The Pain-in-the-back Brigade

Oh, my aching back! That's the lament of more 50-year-old businessmen than you can shake a heating pad at. This pain-in-the-back brigade suffers an ailment that is among the most difficult to diagnose and to correct. Deskbound types are prone to the problem. London's Executive Health Examiners, for instance, reports that pearly 25% of the sedentary middle-agers it examines have some form of back trouble. It's equally certain that you, as a potential sufferer, can do much to head off this painful malaise before it gets you down.

Why is diagnosis hard? Look at the physical causes of lower back pain. Strained ligaments in the spine, made worse by weak back muscles that give poor support, can be the problem. Degeneration (wear and tear) of discs and joints in the spine, especially after age 45, can lead to osteoarthritis and much pain. The misplaced or "slipped" disc is not so frequent a cause as most people think. Finally, among older men, prostate, kidney, and bladder ailments can lie at the root of the trouble.

Your physician will try to eliminate the less apparent causes first, then get down to the prevalent ones: strained ligaments or arthritis. Note: Upper back pain - not so frequent - may have similar causes, but also may indicate heart or lung disease, or just poor posture. So, if you're a sufferer, go to the doctor with a spirit of tolerance and a hope - but no demand - for prompt action.

A typical scene: You awake in the morning and find it hard to sit up. You have severe stiffness in the lower back. This is common if you are over 40. It may mean that you sleep on too soft a mattress, have a touch of arthritis, maybe both. But see a doctor - a good rule for all back pains - if the condition lasts over two weeks. See your regular doctor first and let him screen out and treat the usual causes, or send you on to an orthopedic specialist. Note: Don't jump to conclusions if he refers you to a specialist - the general practitioner, faced with problems of diagnosis, may simply be playing it safe.

Types of therapy? It may be as simple as using a heat pad; it could also involve an operation. A firm mattress is commonly prescribed (a soft one can cause severe pain). Raising the heel of one shoe 1/4 or '/2 sometimes is helpful. Some specialists prescribe Novocaine or Xylocaine shots to kill the pain. Massage by a physiotherapist is a mainstay. Most orthopedic specialists will use surgery as a last resort, after lesser methods have failed. About 90% of back troubles remain nonsurgical. If you wind up facing an operation, realize that surgery to correct a slipped disc or defect in a spinal bone is "major". Hospitalization will run one to four weeks, followed by four to six weeks, sometimes longer, at home.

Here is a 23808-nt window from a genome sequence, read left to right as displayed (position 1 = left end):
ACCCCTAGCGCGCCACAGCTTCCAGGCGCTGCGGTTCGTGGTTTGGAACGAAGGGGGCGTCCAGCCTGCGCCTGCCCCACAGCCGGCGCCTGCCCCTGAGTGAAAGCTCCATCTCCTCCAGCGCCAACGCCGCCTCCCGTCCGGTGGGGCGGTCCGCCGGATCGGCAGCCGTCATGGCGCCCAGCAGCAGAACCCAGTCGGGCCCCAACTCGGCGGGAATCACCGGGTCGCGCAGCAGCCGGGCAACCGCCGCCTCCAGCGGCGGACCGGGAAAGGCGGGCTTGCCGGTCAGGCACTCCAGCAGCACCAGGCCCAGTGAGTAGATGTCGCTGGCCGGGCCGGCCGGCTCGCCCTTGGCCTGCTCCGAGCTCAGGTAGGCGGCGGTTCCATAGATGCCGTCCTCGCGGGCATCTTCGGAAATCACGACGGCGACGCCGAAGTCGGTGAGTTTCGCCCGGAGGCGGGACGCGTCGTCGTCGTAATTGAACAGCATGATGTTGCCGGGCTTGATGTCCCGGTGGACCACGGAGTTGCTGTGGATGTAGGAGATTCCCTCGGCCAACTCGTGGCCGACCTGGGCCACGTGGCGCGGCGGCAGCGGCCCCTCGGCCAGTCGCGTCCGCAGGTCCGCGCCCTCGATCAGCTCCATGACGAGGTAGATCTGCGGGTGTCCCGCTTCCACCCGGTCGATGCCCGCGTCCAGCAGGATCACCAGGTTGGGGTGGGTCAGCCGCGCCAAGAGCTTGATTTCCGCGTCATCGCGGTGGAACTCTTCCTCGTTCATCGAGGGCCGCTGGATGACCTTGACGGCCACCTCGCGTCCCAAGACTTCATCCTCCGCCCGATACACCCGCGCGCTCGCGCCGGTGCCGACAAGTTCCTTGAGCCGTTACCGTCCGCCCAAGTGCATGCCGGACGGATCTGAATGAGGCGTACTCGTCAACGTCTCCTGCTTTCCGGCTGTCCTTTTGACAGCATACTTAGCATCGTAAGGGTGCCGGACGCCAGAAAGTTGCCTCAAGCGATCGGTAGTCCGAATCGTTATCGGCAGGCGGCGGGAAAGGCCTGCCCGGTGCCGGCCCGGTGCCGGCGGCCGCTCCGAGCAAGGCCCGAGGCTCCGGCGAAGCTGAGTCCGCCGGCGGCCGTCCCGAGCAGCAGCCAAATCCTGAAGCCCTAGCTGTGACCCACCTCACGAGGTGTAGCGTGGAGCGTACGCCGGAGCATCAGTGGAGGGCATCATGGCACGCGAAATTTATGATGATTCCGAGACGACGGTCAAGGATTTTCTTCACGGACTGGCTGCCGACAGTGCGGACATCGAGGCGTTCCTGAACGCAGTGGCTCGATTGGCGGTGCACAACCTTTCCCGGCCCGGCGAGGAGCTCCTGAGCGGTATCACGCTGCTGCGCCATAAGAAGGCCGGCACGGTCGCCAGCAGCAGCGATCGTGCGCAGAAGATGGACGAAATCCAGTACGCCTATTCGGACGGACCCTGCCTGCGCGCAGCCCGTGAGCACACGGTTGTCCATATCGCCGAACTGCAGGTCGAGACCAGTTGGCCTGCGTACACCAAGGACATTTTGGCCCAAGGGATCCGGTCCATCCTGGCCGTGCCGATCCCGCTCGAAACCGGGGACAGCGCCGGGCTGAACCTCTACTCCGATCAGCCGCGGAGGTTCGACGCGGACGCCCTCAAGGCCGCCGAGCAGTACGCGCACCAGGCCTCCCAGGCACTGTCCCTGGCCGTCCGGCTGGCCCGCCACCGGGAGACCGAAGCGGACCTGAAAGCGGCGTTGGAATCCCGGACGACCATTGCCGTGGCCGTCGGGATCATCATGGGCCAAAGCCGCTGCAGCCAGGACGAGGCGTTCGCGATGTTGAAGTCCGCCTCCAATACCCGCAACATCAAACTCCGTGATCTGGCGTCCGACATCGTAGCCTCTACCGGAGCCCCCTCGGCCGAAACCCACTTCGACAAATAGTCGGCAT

On the positive side, you can rest assured that although there aren't too many claims for 100% cures, the improvement rate is very high. Office people most always are able to resume their normal routines with reasonable if not complete comfort. The fatality rate is negligible. And contrary to a widespread fear, there is rarely any risk of lower-body paralysis.

How to avoid all these problems? Daily exercise is the answer. Stronger back and abdominal muscles that will help support your weight without strain on the spine can be developed by a simple routine of brisk walking (at least 30 minutes), plus about 15 minutes of calisthenics each day. The sitting-up exercises, however, must be planned. Simple limbering exercises are fine. So are isometrics - muscle tensing and relaxing exercises - because they develop muscle without strenuous contortions. A good one is to lie flat on your back and push your back downward against the bed or floor; or, lie flat and do 45-degree straight-leg raises. Straining to touch toes or the floor without bending the knees can be dangerous. So can sit-ups from a flat position, or pulling knees to the chest.

Golf won't cause back troubles unless you've already some underlying condition. But if you have a tendency to back pain, be moderate about tennis.


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Diabetes

There's disquieting news from the UK. Public Health Service: Diabetes is increasing. It's a greater health problem than is generally recognized. PHS says that well over 4 million English people are diabetics. Worse, half of them don't know they have the disease - though it's the third leading cause of blindness and a major villain in heart disease. Why the buildup in diabetes? It's because English people are eating too well. Overweight now is tagged as second only to heredity in triggering diabetes.

Diabetes can sneak up on a person. In 80% of cases, the classic symptoms - excessive thirst, frequent urination, mysterious weight loss, weakness, constant fatigue - don't appear until after age 40. Up... see: Diabetes